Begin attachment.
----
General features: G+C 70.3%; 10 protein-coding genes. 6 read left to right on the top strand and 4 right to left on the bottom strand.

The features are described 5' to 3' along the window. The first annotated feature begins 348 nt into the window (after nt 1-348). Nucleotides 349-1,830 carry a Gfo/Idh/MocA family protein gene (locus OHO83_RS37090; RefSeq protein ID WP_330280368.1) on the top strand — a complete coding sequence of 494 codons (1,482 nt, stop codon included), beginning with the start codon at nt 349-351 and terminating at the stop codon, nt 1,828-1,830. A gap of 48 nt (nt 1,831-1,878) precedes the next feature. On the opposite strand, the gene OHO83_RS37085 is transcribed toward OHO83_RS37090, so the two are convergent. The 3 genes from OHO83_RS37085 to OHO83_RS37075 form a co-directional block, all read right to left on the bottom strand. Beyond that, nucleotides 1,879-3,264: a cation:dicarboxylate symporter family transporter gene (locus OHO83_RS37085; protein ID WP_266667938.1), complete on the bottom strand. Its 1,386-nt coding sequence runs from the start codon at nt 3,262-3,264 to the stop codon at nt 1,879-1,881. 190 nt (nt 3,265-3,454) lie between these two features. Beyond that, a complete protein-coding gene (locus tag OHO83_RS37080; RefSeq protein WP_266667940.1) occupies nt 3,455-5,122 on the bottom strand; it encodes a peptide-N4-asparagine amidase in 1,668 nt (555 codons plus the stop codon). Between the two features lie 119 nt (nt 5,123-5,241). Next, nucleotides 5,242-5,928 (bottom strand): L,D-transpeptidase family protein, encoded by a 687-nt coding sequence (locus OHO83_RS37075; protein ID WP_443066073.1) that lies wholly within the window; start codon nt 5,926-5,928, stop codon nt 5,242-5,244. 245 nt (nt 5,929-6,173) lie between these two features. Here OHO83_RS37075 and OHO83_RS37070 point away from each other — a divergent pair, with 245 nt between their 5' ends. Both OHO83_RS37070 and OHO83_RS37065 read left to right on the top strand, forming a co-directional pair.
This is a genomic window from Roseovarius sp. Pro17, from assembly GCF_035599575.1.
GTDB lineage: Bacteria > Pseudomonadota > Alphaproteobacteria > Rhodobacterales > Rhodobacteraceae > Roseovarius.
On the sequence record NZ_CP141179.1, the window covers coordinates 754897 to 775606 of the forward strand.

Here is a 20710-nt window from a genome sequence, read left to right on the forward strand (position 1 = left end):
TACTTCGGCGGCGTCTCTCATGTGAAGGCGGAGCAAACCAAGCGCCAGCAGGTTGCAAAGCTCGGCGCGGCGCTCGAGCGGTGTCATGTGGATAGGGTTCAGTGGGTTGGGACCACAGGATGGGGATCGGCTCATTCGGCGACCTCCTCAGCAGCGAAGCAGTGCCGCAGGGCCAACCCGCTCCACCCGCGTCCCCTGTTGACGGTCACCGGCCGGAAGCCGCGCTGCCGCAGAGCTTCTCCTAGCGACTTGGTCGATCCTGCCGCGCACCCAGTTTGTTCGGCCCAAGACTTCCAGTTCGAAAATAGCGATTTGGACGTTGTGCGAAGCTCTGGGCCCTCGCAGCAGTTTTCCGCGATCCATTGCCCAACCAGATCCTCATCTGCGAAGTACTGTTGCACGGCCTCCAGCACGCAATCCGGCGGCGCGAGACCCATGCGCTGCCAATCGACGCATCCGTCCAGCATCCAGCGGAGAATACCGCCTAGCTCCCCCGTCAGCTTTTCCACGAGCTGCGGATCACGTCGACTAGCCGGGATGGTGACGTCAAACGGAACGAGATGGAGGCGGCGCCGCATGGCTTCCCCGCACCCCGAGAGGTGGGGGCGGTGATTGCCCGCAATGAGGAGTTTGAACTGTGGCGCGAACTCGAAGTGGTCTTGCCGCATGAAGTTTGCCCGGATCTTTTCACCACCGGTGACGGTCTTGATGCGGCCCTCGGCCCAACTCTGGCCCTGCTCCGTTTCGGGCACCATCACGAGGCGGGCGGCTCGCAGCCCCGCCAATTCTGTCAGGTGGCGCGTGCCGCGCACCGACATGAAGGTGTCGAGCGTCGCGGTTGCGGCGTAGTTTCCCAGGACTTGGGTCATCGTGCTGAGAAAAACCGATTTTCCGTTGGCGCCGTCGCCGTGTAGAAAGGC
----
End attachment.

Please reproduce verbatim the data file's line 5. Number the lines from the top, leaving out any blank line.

On the sequence record NZ_CP141179.1, the window covers coordinates 754897 to 775606 of the forward strand.